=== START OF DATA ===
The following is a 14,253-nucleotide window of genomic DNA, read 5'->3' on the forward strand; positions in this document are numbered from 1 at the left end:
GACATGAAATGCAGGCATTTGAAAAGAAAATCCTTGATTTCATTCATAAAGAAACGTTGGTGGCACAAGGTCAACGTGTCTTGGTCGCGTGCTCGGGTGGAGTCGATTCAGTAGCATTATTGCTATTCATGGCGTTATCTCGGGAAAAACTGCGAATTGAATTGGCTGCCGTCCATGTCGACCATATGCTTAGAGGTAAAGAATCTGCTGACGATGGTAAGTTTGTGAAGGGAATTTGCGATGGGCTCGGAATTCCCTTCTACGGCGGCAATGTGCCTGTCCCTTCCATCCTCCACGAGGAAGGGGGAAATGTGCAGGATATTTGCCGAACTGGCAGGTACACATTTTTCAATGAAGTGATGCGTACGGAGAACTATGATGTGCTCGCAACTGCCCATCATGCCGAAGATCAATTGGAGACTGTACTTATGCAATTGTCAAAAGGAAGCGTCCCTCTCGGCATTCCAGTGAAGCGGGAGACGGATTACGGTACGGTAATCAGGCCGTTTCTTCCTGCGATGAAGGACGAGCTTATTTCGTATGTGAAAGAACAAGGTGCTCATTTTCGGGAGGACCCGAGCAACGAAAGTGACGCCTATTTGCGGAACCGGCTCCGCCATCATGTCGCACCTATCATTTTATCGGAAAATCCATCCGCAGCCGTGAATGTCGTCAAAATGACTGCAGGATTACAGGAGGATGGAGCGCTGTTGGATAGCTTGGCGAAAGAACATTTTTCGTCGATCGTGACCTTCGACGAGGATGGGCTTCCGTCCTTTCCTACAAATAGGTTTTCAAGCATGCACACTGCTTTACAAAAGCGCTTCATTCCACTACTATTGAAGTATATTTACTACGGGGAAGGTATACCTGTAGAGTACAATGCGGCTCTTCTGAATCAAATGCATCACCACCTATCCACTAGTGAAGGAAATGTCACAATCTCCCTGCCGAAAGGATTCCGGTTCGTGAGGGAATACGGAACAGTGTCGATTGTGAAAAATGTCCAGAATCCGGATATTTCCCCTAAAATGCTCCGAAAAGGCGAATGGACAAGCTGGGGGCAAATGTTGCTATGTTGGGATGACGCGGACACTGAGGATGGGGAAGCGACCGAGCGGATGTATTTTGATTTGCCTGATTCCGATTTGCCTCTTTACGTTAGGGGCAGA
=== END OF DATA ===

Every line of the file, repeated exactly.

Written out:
The following is a 14,253-nucleotide window of genomic DNA, read 5'->3' on the forward strand; positions in this document are numbered from 1 at the left end:
GACATGAAATGCAGGCATTTGAAAAGAAAATCCTTGATTTCATTCATAAAGAAACGTTGGTGGCACAAGGTCAACGTGTCTTGGTCGCGTGCTCGGGTGGAGTCGATTCAGTAGCATTATTGCTATTCATGGCGTTATCTCGGGAAAAACTGCGAATTGAATTGGCTGCCGTCCATGTCGACCATATGCTTAGAGGTAAAGAATCTGCTGACGATGGTAAGTTTGTGAAGGGAATTTGCGATGGGCTCGGAATTCCCTTCTACGGCGGCAATGTGCCTGTCCCTTCCATCCTCCACGAGGAAGGGGGAAATGTGCAGGATATTTGCCGAACTGGCAGGTACACATTTTTCAATGAAGTGATGCGTACGGAGAACTATGATGTGCTCGCAACTGCCCATCATGCCGAAGATCAATTGGAGACTGTACTTATGCAATTGTCAAAAGGAAGCGTCCCTCTCGGCATTCCAGTGAAGCGGGAGACGGATTACGGTACGGTAATCAGGCCGTTTCTTCCTGCGATGAAGGACGAGCTTATTTCGTATGTGAAAGAACAAGGTGCTCATTTTCGGGAGGACCCGAGCAACGAAAGTGACGCCTATTTGCGGAACCGGCTCCGCCATCATGTCGCACCTATCATTTTATCGGAAAATCCATCCGCAGCCGTGAATGTCGTCAAAATGACTGCAGGATTACAGGAGGATGGAGCGCTGTTGGATAGCTTGGCGAAAGAACATTTTTCGTCGATCGTGACCTTCGACGAGGATGGGCTTCCGTCCTTTCCTACAAATAGGTTTTCAAGCATGCACACTGCTTTACAAAAGCGCTTCATTCCACTACTATTGAAGTATATTTACTACGGGGAAGGTATACCTGTAGAGTACAATGCGGCTCTTCTGAATCAAATGCATCACCACCTATCCACTAGTGAAGGAAATGTCACAATCTCCCTGCCGAAAGGATTCCGGTTCGTGAGGGAATACGGAACAGTGTCGATTGTGAAAAATGTCCAGAATCCGGATATTTCCCCTAAAATGCTCCGAAAAGGCGAATGGACAAGCTGGGGGCAAATGTTGCTATGTTGGGATGACGCGGACACTGAGGATGGGGAAGCGACCGAGCGGATGTATTTTGATTTGCCTGATTCCGATTTGCCTCTTTACGTTAGGGGCAGA